Partnerships, Infrastructure Costs, and Owning Railroad as a Public Agency

By Shawn M. Donaghy and Mary Dover | 6/3/2024

Chief Executive Officer
Chief of Staff
North County Transit District
San Diego, CA

Last year, FRA Administrator Amit Bose wrote the Passenger Transport commentary featured during APTA’s Rail conference with a very relevant message: the Bipartisan Infrastructure Law (BIL) is “a once-in-a-generation investment in our nation’s infrastructure and economic competitiveness.” That statement continues to be absolutely on point. For many commuter rail agencies, the span reaches far beyond just passenger travel. These investments support equity, housing, and quality of life, but also represent resilience in economic development, movement of goods, and national security. As such, we must place a higher value on the role we play beyond just public transit, and how partnerships can forge prosperous communities at all critical checkpoints.

Here in North San Diego County, our operations are highly unique. We are one of only three public agencies in the country that operates commuter rail, hybrid rail, and bus service. Additionally, we own the railroad upon which we operate. As such, our direct customers include BNSF, Amtrak, and Metrolink, in addition to being a member of STRACNET (Strategic Rail Corridor Network and Defense Connector Lines) along the Los Angeles-San Luis Obispo Rail Corridor, or LOSSAN, the second busiest intercity rail corridor in the nation.

Utilizing the funding available through the BIL is not only an incredible opportunity, it is necessary to ensure the continuity of all modes while also focusing on transitions to zero-emission vehicles, supporting economic development, and protecting corridors of national security. To do so effectively, we must think outside of the normal funding channels and combine these efforts with the Department of Defense and Department of Energy. All options must be on the table.

This brings a complex set of challenges—and opportunities—which can provide the industry with insight to optimize working relationships with peer agencies. NCTD is designated by FRA as the Railroad of Record responsible for maintenance of both the San Diego and Escondido subdivisions, with ownership of all rails from the county border to the San Diego city limits.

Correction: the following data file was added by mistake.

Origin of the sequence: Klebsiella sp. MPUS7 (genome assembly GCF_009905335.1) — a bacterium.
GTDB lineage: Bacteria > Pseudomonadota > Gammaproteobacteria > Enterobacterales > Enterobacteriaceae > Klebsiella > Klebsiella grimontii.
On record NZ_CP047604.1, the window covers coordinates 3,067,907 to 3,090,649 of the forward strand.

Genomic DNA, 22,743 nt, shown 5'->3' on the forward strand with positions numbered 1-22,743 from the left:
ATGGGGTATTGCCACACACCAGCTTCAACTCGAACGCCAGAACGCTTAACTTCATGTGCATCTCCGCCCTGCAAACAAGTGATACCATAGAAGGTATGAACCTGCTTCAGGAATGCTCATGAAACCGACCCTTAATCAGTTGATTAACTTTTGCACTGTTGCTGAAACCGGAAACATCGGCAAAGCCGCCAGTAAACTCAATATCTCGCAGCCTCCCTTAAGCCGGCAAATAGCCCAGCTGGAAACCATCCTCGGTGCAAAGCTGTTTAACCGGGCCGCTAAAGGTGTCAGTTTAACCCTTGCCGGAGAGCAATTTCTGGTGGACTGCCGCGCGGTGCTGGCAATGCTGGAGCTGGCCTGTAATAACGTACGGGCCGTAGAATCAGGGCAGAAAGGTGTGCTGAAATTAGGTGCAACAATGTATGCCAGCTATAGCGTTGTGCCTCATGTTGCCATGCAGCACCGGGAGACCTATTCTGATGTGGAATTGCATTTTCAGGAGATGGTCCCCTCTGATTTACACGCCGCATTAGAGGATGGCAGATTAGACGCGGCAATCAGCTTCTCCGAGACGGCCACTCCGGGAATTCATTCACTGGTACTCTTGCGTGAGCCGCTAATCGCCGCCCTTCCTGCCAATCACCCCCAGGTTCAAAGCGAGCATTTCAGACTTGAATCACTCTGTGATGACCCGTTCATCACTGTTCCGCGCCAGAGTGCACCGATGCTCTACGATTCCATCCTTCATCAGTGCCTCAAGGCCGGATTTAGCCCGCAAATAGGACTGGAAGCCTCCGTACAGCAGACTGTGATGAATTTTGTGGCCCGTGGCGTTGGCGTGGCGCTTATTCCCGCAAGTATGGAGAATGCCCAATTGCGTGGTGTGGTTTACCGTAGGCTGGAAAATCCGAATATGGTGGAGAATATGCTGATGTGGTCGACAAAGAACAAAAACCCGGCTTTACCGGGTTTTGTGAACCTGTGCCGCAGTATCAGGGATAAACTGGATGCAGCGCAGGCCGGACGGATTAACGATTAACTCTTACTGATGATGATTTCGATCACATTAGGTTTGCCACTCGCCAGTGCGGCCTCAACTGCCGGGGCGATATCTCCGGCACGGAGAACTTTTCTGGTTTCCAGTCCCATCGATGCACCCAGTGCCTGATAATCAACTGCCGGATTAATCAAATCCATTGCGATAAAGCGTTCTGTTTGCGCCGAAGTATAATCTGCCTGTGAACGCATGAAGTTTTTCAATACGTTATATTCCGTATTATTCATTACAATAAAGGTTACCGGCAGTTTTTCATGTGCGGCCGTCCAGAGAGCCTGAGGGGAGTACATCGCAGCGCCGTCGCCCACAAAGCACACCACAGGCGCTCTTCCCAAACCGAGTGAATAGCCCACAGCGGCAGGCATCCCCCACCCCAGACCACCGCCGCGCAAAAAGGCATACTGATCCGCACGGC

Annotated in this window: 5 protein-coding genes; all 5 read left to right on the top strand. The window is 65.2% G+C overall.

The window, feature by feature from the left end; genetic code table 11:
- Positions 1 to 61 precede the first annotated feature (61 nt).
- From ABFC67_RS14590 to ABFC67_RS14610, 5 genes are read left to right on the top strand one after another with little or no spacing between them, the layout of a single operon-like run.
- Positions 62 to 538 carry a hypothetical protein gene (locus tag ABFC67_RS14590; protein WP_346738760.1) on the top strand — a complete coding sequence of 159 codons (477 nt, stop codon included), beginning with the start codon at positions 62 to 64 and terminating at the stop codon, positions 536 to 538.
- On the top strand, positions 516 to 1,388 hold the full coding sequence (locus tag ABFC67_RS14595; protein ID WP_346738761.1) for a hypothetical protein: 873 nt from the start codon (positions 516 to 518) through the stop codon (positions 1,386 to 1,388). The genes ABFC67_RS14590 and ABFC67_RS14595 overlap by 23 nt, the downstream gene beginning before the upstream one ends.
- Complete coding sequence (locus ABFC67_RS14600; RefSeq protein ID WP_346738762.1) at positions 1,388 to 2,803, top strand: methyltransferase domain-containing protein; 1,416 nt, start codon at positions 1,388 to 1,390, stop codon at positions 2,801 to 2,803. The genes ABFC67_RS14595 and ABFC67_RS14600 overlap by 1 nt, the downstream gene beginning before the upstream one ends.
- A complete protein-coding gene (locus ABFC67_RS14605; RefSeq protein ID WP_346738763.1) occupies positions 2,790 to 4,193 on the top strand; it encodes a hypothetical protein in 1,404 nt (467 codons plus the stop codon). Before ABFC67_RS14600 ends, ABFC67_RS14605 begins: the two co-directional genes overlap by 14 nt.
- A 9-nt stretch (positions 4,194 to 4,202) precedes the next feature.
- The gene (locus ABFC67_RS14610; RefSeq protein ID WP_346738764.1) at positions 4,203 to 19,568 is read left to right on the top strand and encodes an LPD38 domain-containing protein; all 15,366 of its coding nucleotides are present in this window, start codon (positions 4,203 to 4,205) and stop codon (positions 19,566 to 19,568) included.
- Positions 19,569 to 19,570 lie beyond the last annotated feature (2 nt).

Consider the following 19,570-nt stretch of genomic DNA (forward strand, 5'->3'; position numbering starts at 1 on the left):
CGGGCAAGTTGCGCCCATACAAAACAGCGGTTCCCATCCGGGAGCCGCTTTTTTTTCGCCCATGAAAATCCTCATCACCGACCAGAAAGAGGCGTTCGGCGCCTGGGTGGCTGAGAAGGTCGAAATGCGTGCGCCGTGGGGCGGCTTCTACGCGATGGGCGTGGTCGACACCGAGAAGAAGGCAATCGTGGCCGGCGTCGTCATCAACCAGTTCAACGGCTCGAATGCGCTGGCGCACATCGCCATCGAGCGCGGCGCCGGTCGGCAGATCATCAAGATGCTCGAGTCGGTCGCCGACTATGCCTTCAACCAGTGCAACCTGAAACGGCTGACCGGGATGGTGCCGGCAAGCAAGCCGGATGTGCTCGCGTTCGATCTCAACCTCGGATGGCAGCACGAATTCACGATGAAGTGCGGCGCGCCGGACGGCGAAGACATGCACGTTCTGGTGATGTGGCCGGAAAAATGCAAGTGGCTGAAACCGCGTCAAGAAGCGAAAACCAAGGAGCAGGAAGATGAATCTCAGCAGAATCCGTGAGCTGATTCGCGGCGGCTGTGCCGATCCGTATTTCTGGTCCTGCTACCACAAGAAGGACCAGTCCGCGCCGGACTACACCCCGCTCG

As the owner of the railroad, the District collects funds from our partners through Shared Use Agreements that govern use of the railroad. While the revenue helps NCTD maintain a state of good repair on the agency’s multiple rail subdivisions, we must continue to push projects forward with our transit partners and MPOs that will create substantial changes for the next 50-plus years. State of good repair as a standalone is a bandage at best, so we must collectively take advantage of the current funding opportunities while working in lockstep with partners for long-range outcomes.

An example of rapidly changing norms are the impacts and challenges that climate change present for maintenance of aging rail infrastructure, which for us consists of several 100-year-old wooden trestle bridges that traverse North San Diego County’s many lagoons. Rising sea levels accelerate the need to replace not only these bridges, but for NCTD and our partner to the north, the Orange County Transportation Authority, maintaining and strengthening the bluffs along the stunning California coastline will be paramount in protecting operations within the corridor. This will require significant long-term planning at a cost of billions to fully resolve. Without it, there will be future impacts on the critical movement of goods, services, millions of passengers, and national defense implications along the way.

The District, Amtrak, BNSF, Metrolink, MTS, and the San Diego Association of Governments (the MPO for San Diego County) continuously coordinate to further the priorities of the corridor. Emerging technologies such as advancements in PTC, signal crossings, and our work with communities on trenching or quiet zones can help improve not only operations but safety along the rail as well. While the reality is that there are historic funding levels, it requires all of us to ensure they are built to stand the test of time. USDOT Secretary Pete Buttigieg has done an excellent job of helping promote infrastructure programs for operations and safety not only in rail, but in all transportation modes, making it vital that these funding initiatives be maintained for future years.

As we continue to work with all partners to push construction timelines for projects along the corridors we serve, they must be coordinated with users to mitigate potential impacts to operations. Inconsistent service due to poor infrastructure or equipment has the greatest potential impact on ridership, economics, and the agency’s brand image. Inaction will lead to catastrophic consequences—so playing the long-game is not a viable option.

For us, working closely with the State of California to establish a service development plan will make certain that the pipeline of projects for LOSSAN are front and center in the Corridor Identification and Development Program. NCTD’s ownership of a vital portion of the corridor is integral to advancing projects necessary to improve all uses of this railway for not only us, but our partners throughout southern California.

These relationships are crucial to not only the effective management of the corridor, but the future of our railroad, economy, and national defense. As Administrator Bose noted, “we are building a pipeline of projects to deliver the 21st century rail network that Americans need and deserve.” That requires all of us to move now, without pause, to ensure that we are taking full advantage of this continued historical opportunity, supporting all our community and regional partners.